Dr Hilary lists the early symptoms of dementia
As we get older, looking after our bodies becomes even more important in order to stave off some conditions and retain mobility.
However, keeping our brains active is just as crucial, with conditions such as dementia a growing problem among ageing populations.
Now a study has found one key factor in keeping the brain healthy – social interaction.
New research, published in Neurology journal, found that older people who have little social contact with others are more likely to have loss of overall brain volume than people with more frequent social contact.
This can also put them at greater risk for developing dementia, researchers said.
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While the study does not prove that social isolation causes brain shrinkage; it only shows an association.
Study author Toshiharu Ninomiya, of Kyushu University in Fukuoka in Japan, explained: “Social isolation is a growing problem for older adults.
“These results suggest that providing support for people to help them start and maintain their connections to others may be beneficial for preventing brain atrophy and the development of dementia.”
As part of the study, 8,896 people with an average age of 73 who did not have dementia underwent MRI brain scans and health examinations.
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They were also surveyed to understand how much social contact they experience and asked the question, “How often are you in contact with relatives or friends who do not live with you (either in person or on the phone)?”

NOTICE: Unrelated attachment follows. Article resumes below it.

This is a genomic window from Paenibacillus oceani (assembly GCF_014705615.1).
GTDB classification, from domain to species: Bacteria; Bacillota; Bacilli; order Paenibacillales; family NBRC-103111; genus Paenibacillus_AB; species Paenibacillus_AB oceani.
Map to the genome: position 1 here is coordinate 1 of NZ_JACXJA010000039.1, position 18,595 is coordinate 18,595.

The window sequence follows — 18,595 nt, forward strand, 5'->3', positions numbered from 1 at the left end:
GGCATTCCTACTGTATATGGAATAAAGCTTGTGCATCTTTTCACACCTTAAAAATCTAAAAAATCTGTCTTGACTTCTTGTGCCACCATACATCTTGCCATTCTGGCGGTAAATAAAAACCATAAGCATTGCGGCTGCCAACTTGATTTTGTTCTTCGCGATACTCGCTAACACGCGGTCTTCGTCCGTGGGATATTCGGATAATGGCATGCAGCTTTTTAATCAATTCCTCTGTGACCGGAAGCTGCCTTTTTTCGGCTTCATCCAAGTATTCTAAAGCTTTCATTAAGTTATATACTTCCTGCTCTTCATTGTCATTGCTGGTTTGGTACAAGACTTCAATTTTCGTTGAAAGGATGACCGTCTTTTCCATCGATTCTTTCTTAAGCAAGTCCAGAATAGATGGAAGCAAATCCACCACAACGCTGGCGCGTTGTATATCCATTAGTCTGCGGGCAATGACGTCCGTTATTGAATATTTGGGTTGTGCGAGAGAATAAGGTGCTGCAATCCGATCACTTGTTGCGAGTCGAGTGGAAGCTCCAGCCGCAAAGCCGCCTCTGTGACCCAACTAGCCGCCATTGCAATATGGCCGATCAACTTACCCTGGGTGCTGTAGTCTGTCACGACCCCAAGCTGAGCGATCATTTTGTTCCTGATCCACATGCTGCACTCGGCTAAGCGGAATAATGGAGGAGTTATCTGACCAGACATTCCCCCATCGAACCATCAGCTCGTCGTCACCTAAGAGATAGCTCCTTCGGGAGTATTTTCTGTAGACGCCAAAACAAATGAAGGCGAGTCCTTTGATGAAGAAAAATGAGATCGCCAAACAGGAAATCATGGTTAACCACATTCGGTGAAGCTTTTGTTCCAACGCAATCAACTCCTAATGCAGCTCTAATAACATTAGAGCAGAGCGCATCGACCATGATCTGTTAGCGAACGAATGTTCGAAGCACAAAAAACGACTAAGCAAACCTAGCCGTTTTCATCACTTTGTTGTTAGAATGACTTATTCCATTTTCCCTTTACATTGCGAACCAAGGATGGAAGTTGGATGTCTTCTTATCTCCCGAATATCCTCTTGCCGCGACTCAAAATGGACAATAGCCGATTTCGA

The answers were categorised as “every day”, “several times a week”, “several times a month” and “seldom”.
Those who reported the lowest amount of social contact had overall brain volume that was significantly lower than those with the most social contact.
Total brain volume was 67.3 percent in the lowest contact group compared to 67.8 percent in the highest contact group.
These participants also had lower volumes in areas of the brain such as the hippocampus and amygdala, which play a role in memory and are affected by dementia.
Researchers accounted for other factors that could affect brain volume, including age, diabetes, smoking and exercise when compiling the results..
Symptoms of depression were also linked to brain size, and partly explained the relationship between social isolation and brain volumes.
But symptoms of depression accounted for only 15 percent to 29 percent of the association.
Ninomiya added: “While this study is a snapshot in time and does not determine that social isolation causes brain atrophy, some studies have shown that exposing older people to socially stimulating groups stopped or even reversed declines in brain volume and improved thinking and memory skills, so it’s possible that interventions to improve people’s social isolation could prevent brain volume loss and the dementia that often follows.”
Researchers acknowledged that their findings were limited by the fact that only older Japanese people were included in the study.
It comes as Age UK revealed around one million people aged over 75 said they can go over a month without speaking to a friend, relative or neighbour.
And more than two million people aged over 75 in England live alone.
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